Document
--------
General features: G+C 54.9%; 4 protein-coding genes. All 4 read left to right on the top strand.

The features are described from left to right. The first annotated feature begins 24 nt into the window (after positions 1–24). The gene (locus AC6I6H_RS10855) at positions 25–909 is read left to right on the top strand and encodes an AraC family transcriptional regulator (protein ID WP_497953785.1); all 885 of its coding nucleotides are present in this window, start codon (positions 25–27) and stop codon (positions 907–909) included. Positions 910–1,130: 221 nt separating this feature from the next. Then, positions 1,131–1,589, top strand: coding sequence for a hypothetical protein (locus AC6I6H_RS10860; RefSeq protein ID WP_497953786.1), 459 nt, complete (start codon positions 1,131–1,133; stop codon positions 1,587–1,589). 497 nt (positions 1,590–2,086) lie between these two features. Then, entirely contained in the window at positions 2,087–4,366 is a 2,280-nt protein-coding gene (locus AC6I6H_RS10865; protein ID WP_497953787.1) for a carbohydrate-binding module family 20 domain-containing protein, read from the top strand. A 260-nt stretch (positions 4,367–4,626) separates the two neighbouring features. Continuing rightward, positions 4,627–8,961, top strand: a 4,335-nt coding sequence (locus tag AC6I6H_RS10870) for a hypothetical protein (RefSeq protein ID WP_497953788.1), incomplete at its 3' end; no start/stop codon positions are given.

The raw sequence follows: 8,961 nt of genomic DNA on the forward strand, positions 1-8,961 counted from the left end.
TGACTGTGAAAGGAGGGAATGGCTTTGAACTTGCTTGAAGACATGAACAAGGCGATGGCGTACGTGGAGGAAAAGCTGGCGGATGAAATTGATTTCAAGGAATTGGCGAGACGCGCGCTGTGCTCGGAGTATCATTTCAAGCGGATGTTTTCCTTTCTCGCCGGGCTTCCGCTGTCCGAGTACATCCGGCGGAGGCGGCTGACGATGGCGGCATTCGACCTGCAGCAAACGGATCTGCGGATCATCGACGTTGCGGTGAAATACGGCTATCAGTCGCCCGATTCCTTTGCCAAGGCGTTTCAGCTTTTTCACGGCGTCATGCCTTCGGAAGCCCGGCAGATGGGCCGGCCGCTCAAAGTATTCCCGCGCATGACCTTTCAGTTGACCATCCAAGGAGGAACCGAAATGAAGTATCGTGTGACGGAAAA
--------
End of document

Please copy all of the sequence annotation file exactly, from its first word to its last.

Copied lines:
General features: G+C 54.9%; 4 protein-coding genes. All 4 read left to right on the top strand.

The features are described from left to right. The first annotated feature begins 24 nt into the window (after positions 1–24). The gene (locus AC6I6H_RS10855) at positions 25–909 is read left to right on the top strand and encodes an AraC family transcriptional regulator (protein ID WP_497953785.1); all 885 of its coding nucleotides are present in this window, start codon (positions 25–27) and stop codon (positions 907–909) included. Positions 910–1,130: 221 nt separating this feature from the next. Then, positions 1,131–1,589, top strand: coding sequence for a hypothetical protein (locus AC6I6H_RS10860; RefSeq protein ID WP_497953786.1), 459 nt, complete (start codon positions 1,131–1,133; stop codon positions 1,587–1,589). 497 nt (positions 1,590–2,086) lie between these two features. Then, entirely contained in the window at positions 2,087–4,366 is a 2,280-nt protein-coding gene (locus AC6I6H_RS10865; protein ID WP_497953787.1) for a carbohydrate-binding module family 20 domain-containing protein, read from the top strand. A 260-nt stretch (positions 4,367–4,626) separates the two neighbouring features. Continuing rightward, positions 4,627–8,961, top strand: a 4,335-nt coding sequence (locus tag AC6I6H_RS10870) for a hypothetical protein (RefSeq protein ID WP_497953788.1), incomplete at its 3' end; no start/stop codon positions are given.

The raw sequence follows: 8,961 nt of genomic DNA on the forward strand, positions 1-8,961 counted from the left end.
TGACTGTGAAAGGAGGGAATGGCTTTGAACTTGCTTGAAGACATGAACAAGGCGATGGCGTACGTGGAGGAAAAGCTGGCGGATGAAATTGATTTCAAGGAATTGGCGAGACGCGCGCTGTGCTCGGAGTATCATTTCAAGCGGATGTTTTCCTTTCTCGCCGGGCTTCCGCTGTCCGAGTACATCCGGCGGAGGCGGCTGACGATGGCGGCATTCGACCTGCAGCAAACGGATCTGCGGATCATCGACGTTGCGGTGAAATACGGCTATCAGTCGCCCGATTCCTTTGCCAAGGCGTTTCAGCTTTTTCACGGCGTCATGCCTTCGGAAGCCCGGCAGATGGGCCGGCCGCTCAAAGTATTCCCGCGCATGACCTTTCAGTTGACCATCCAAGGAGGAACCGAAATGAAGTATCGTGTGACGGAAAA